In the third installment of my series on cognitive biases, we’ll examine four more today: the ambiguity aversion effect, choice-supportive bias, the distinction bias, and the contrast effect. Oh — and the title illustrates one more: illusory correlation, connecting things simply because they're proximate.
Ambiguity aversion effect. Daniel Ellsberg, best known for releasing the Pentagon Papers in 1971, is also known for the 1962 discovery of the Ellsberg paradox, in which people make decisions not because they are best, but because they seem less ambiguous.
In the Ellsberg paradox experiment, you have an urn with 30 red balls and 60 other balls that are either black or yellow. You don’t know the ratio of black to yellow, only that the total of black and yellow is 60. You can make the following wagers:
- Gamble A: You get $100 if you draw a red ball
- Gamble B: You get $100 if you draw a black ball.
You can also choose either of the following wagers (for another draw):
- Gamble C: You get $100 if you draw a red or a yellow ball
- Gamble D: You get $100 if you draw a black or yellow ball.
If you prefer Gamble A to Gamble B, it’s rational you should prefer Gamble C to Gamble D — the number of yellow balls is the same. If you prefer Gamble B to Gamble A, by similar logic you should prefer Gamble D to Gamble C.
But in actual surveys, most people strictly prefer Gamble A to Gamble B, and Gamble D to Gamble C. The logic that informs one decision breaks down for the other.
The idea of the ambiguity effect is that people prefer known risks over unknown risks, regardless of other factors. Choosing Gamble A over Gamble B is a preference for knowing the number of red balls, even though the number of black balls might be greater. Choosing Gamble D over Gamble C is a preference for knowing that the sum of black and yellow balls is 60, even if the sum of red and yellow might be greater.
Choice-supportive bias. On a business trip to St. Thomas many years ago, the cab driver taking me back to the airport suddenly honked his horn at a car trying to pull out into traffic.
“Women drivers!” he said in disgust.
I looked over at the offending car. “Looks like the driver is male,” I observed.
“Yeah, well, he drives like a woman,” the cabbie replied.
Choice-supportive bias is the tendency to remember your choices as better than they are, to look for information that supports them, and reject information that does not. In the case of the St. Thomas cab driver, he’s decided that women are bad drivers. Any time he sees a woman driving badly, he notices. When it’s a man, he doesn’t notice it’s a man, or forgets about it as an anomaly (“Drives like a woman.”)
This man doesn’t think of himself as prejudiced, because he thinks the observed facts confirm his opinion. What he fails to see is that the key word is “observed.” He’s blind to any facts that would challenge his opinion.
Choice-supportive bias is related to confirmation bias, the tendency to search for or interpret information to confirm one’s own perceptions, and thus to experimenter’s bias, covered last week.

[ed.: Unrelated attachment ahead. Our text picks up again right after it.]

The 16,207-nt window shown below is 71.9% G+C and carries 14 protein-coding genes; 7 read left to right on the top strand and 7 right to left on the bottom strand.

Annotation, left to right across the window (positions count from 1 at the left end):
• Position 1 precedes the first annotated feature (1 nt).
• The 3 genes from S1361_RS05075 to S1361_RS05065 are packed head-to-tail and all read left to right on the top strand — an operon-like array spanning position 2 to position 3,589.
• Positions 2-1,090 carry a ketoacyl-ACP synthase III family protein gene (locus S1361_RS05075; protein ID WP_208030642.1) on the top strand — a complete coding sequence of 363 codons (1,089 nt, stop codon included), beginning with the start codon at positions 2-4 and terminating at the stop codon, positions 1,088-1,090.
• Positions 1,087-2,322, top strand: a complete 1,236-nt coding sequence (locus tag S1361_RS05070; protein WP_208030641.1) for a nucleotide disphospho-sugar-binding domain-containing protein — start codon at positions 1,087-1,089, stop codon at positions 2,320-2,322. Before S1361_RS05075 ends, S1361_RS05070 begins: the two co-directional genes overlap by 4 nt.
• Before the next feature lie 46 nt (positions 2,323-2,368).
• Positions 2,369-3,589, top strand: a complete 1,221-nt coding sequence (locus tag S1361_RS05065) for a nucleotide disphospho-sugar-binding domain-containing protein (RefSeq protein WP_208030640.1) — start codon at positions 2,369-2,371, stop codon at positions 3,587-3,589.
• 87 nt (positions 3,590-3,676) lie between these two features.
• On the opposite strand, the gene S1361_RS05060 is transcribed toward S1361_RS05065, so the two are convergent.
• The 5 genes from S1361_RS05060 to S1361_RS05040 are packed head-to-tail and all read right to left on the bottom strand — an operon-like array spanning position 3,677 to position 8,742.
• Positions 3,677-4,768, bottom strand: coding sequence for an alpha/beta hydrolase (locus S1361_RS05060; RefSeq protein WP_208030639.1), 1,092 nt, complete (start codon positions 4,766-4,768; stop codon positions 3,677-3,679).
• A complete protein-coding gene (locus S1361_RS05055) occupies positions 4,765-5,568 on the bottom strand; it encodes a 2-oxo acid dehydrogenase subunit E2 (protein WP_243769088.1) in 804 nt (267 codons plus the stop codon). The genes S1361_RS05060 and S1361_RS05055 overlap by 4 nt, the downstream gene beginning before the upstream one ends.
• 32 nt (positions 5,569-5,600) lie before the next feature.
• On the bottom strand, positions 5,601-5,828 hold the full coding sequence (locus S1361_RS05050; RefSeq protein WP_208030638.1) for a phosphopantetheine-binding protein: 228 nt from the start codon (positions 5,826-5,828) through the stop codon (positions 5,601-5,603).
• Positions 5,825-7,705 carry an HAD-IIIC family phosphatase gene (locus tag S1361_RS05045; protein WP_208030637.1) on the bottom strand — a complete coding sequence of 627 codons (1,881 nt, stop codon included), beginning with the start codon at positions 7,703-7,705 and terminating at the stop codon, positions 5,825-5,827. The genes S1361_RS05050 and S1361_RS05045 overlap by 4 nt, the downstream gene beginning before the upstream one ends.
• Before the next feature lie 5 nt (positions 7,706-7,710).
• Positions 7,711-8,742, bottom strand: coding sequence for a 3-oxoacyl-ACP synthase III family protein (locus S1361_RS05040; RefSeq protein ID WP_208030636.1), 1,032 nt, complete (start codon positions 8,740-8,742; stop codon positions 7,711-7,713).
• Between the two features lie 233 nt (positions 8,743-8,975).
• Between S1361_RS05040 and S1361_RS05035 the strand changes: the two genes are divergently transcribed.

To fight choice-supportive bias in yourself, be skeptical of general beliefs you hold about people, groups, or the nature of life. There’s probably important stuff you’re overlooking.
Distinction bias. In sales, it’s well known that if you present the customer with the higher-priced option first, the customer will be happier with his or her final decision, regardless of which choice he or she finally makes.
The distinction bias is the observed difference between how people evaluate options side-by-side and how people evaluate the same options when presented separately. If you look at two 52” HDTV sets side by side, any quality difference between them looms large indeed, and paying the money for the “better” one seems sensible.
But if you evaluate the sets separately, you may not notice any material quality difference at all. If so, and if both sets are good enough, you’re more likely to buy the cheaper one. So before buying a big ticket item, make sure you evaluate your options separately. You may make a very different decision.
Contrast effect. The contrast effect changes your normal perception as a result of exposure to a stimulus in the same dimension. A number of optical illusions work by exploiting the contrast effect.
In the first image, the two inner rectangles are the same shade of gray, but the top one looks lighter because of the contrast with the background.
In the second image, stare at the center dot in one of the top row disks for a few seconds, then look at the center dot in the disk immediately below. The two lower disks will appear to have different colors for a few seconds.
In interpersonal relationships, the contrast effect means that we judge the current state of the relationship by its contrast to an earlier state. If someone has been enormously attentive and is now less so (even if much more so than the average person), this is perceived negatively. If someone’s been cold or distant and warms up even slightly (but less so than the first person), that’s perceived positively.